Attach music to key characters or themes in your game to create musical themes. Play a specific tune whenever the bad guys show up, and you can allude to them later just by playing the track. Play a track whenever the characters are in danger of defeat, and the players may learn to dread the sound. Play a track when magical rituals are performed, or when bizarre aliens are discovered, and you might have a theme for wonder or discovery.
You can create a distinctive character for your adventure or campaign by mashing up musical styles with different visual descriptions and games. A D&D campaign with a soundtrack made up of Nordic death metal feels different from a campaign set to percussive cues from the new Battlestar Galactica; those two campaigns are likely to be about different things, if the music that inspires them is any indication. Consider a campaign that mixes traditional medieval music, used for moments of rest and courtly intrigue, with driving rock music for glorious over-the-top battle scenes. That campaign certainly tells players more about what combat and intrigue are meant to feel like in the game world than a campaign without music does.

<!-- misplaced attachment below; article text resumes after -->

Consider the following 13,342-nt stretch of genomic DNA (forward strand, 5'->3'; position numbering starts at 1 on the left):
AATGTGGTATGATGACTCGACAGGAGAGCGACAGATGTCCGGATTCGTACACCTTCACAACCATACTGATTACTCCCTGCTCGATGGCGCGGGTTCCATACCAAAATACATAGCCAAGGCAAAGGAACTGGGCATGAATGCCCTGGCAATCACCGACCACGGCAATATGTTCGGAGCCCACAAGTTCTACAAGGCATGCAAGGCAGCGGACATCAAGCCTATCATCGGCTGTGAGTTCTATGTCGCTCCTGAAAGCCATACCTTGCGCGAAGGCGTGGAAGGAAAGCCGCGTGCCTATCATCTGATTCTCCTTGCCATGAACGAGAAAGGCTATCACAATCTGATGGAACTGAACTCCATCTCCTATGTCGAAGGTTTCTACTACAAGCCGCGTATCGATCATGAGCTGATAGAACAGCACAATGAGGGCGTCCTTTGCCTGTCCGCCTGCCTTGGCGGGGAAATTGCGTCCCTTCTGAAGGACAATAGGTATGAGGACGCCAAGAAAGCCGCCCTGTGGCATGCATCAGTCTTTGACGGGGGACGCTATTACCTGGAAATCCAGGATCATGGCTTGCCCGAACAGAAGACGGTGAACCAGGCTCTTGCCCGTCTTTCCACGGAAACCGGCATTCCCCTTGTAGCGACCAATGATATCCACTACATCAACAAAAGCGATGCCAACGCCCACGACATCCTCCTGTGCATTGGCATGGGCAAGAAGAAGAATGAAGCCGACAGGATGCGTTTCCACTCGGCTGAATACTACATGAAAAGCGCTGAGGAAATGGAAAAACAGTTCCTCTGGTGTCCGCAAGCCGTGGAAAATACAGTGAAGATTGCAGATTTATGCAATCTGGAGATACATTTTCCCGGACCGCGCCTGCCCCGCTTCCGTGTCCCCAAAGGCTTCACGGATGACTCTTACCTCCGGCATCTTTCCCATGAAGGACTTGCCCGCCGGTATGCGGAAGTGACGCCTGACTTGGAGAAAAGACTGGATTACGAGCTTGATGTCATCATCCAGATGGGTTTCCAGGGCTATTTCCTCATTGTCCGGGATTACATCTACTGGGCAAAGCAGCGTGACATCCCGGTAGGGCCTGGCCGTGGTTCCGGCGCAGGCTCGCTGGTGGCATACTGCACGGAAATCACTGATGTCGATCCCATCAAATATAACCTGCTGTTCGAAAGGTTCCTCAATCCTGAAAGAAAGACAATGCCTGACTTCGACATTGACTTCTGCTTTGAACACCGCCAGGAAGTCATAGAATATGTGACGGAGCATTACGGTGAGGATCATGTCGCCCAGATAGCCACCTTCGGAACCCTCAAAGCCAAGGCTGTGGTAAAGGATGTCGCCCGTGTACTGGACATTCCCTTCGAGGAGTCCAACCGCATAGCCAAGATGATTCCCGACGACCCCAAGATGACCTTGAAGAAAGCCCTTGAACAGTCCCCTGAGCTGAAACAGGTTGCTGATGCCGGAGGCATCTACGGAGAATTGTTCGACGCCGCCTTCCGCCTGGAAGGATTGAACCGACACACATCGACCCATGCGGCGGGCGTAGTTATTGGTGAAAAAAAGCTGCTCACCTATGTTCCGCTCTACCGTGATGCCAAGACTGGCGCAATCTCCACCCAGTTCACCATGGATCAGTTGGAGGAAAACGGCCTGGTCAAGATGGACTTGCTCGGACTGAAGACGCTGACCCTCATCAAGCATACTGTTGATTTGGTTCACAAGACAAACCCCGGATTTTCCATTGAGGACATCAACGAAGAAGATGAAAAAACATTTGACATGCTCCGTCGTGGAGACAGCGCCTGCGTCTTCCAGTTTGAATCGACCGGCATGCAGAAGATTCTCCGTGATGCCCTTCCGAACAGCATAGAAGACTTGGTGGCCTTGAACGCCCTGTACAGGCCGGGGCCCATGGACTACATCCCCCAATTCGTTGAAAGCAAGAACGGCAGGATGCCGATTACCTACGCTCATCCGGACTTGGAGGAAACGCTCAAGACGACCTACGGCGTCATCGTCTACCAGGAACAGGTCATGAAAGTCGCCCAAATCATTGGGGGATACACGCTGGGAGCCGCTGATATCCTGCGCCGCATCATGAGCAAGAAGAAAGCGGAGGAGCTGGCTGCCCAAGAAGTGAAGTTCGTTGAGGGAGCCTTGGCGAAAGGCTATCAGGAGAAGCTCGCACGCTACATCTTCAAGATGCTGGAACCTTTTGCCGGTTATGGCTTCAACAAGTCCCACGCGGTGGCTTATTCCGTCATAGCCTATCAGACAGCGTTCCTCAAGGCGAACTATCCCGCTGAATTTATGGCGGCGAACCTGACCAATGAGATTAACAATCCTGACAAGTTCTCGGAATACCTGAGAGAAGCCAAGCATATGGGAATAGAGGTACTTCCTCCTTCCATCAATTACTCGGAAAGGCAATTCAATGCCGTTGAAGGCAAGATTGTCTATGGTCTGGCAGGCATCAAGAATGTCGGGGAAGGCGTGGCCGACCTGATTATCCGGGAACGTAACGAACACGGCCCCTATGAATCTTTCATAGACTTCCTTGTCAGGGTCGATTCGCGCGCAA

Be careful, though, that you don’t accidentally create dissonance between your imaginary mind’s-eye visuals and your auditory cues. Music often moves forward in time more poignantly than it moves backwards. Bear McCreary’s great scores for the new Battlestar Galactica use traditional instruments and percussion to create an epic, timeless quality to a show about spaceships and robots. On the other hand, electronic synth tracks laid over medieval adventure can be jarringly anachronistic.